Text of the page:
Global warming has the potential to scorching our fine wine industry, reports Caitríona Farrell
The fact that wine is greeted into the goblets of both fine nobles and the humble mug of college students is proof that its appreciation has not fizzled out. Wine is notably a stimulant – an agent needed by the body – as claimed by some well-respected figures in the fields of politics and science, like Benjamin Franklin, Sir Alexander Fleming, and Sir Winston Churchill (who famously quipped that “Remember gentlemen, it’s not just France we are fighting for – it’s Champagne!”).
The winemaker – traditionally known as a ‘vintner’ – can produce a reasonable vintage over a hot year in a warm climate. Thus, one might think that the general trend of global warming may be beneficial to the winemaking industry. However, it seems that excessive climate change could cause disastrous effects to the vineyard – as increasingly hotter climates tend to produce over-sweet wine with a high alcohol component. This may seem like good news, but such qualities are generally not appreciated by wine makers.
Global warming has spurred several problems, including challenges in irrigation, soil erosion due to flooding and heavy rain, and diseases spreading within the vineyard and annihilating the batch. A certain rise in temperature may be welcomed, but global warming hasn’t even began testing its limits yet. During the European heat wave of 2003, vineyards in the North of France profited while waves of alarm propagated down South as temperatures soared too high for the harvest to cope.
It is in Southern Europe and California, in particular, where global warming can really take these effects. Climate strain has left a burden on clusters of grapes, with experts forecasting a massive reduction in wine output. By the end of this century, California’s coastal wine growing areas may be the only settlement for grapes to thrive in the entire United States, where the sea breeze is the only breath of fresh air keeping the vines alive. As much as 81 per cent of California will be rendered unfit for grape growing in the future. Let us not drown our sorrows yet, though – a century might pass before only one fifth of the Golden State’s soil is still golden.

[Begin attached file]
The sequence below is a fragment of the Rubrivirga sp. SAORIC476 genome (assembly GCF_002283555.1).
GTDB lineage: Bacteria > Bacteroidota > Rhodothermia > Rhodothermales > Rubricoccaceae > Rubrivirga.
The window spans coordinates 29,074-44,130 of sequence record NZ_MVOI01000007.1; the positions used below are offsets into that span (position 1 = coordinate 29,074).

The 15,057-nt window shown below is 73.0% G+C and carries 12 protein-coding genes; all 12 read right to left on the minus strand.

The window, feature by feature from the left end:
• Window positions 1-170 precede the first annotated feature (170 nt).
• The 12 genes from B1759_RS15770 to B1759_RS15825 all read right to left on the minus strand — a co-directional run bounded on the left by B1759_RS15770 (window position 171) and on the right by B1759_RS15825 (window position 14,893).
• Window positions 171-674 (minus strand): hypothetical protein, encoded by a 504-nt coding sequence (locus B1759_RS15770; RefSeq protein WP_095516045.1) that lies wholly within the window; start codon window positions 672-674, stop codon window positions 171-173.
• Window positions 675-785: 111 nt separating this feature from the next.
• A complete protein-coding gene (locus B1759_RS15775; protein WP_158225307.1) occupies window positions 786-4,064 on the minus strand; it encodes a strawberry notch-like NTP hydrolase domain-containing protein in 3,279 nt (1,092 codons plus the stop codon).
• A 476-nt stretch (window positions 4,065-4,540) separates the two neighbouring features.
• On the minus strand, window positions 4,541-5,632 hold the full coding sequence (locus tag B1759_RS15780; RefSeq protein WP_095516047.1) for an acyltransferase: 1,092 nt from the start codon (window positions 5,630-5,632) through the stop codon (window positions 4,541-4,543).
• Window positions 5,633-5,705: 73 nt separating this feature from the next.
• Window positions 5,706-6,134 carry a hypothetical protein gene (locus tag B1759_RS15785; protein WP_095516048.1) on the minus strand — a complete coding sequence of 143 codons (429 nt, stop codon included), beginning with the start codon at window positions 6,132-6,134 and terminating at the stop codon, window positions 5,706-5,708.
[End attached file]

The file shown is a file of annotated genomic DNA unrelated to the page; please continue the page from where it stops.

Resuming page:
Although global warming’s danger to the wine industry isn’t immediate, the warmer regions have already began forming strategies as they commence the battle to cope with higher temperatures, such as planting vines in shallow soil to reduce their water consumption, shading the grapes from the scorching sun, and introducing controlled irrigation schemes. Switching to different grape varieties could also be another short-term solution, as would be the breeding of heat-resistant grapes through genetic engineering.
Wine is obviously big business in the World when an international emergency summit is called – who would have imagined a World Congress of Climate Change and Wine being gathered to challenge global warming as a principal worry? Yet two years ago the second such meeting attracted over 350 vintners from over 40 countries to Barcelona. There’s no point dodging that global warming will reign. The wine industry will not be immune to climate change, and cannot adapt at its pace.
Grapes are a sensitive bunch – they require a stable temperature within a narrow range if they are to produce a high quality of wine. A variation of one degree Celsius in temperature is significant – these tiny changes can be the distinct difference between an expensive Chardonnay and cooking wine. When global warming causes a major shift in the thermal equilibrium, the imbalance in alcohol and acidity will make most wine taste less like Chardonnay and more like a bottle of ethanoic acid.
A few startling facts will leave any wine lover in despair. Global warming will lead to a loss in colour in red wines, an inherent increase in alcohol content, and a reduction in the ageing potential for classic wines. With a higher yield in low-quality wine will come lower-priced, bad quality wine (though the average student punter might not think this such a bad thing). Higher-quality booze will bear a heftier price tag as a result, with its supply declining by half. Global warming has Earth’s tipple in its hands.